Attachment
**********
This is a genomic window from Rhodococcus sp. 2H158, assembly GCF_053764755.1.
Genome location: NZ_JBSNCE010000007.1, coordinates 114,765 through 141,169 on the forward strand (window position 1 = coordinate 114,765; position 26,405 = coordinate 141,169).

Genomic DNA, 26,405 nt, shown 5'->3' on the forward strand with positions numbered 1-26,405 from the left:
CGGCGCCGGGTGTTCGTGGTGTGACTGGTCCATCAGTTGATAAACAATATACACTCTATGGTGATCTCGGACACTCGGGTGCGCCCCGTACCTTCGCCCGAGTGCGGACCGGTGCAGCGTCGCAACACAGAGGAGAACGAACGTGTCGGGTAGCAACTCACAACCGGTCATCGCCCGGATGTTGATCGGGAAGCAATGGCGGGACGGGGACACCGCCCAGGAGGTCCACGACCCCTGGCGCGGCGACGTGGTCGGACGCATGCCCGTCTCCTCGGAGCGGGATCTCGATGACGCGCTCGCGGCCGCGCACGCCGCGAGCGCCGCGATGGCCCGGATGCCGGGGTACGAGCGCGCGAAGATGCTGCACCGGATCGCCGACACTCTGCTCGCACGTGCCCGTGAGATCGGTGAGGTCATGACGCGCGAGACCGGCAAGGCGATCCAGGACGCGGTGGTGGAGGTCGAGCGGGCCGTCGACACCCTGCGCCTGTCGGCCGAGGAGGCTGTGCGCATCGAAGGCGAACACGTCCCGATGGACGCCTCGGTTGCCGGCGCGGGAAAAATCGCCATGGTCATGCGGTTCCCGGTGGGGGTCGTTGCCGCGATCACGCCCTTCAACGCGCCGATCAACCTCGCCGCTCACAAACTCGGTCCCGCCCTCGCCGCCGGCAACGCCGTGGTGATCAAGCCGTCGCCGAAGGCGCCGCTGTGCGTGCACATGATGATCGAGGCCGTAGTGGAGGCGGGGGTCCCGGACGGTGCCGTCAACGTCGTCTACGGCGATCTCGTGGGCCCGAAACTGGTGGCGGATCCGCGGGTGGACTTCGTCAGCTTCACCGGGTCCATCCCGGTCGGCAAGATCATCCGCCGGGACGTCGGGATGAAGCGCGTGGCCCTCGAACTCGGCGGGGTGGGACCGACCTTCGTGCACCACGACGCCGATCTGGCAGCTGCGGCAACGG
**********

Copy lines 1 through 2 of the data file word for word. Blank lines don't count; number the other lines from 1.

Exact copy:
This is a genomic window from Rhodococcus sp. 2H158, assembly GCF_053764755.1.
Genome location: NZ_JBSNCE010000007.1, coordinates 114,765 through 141,169 on the forward strand (window position 1 = coordinate 114,765; position 26,405 = coordinate 141,169).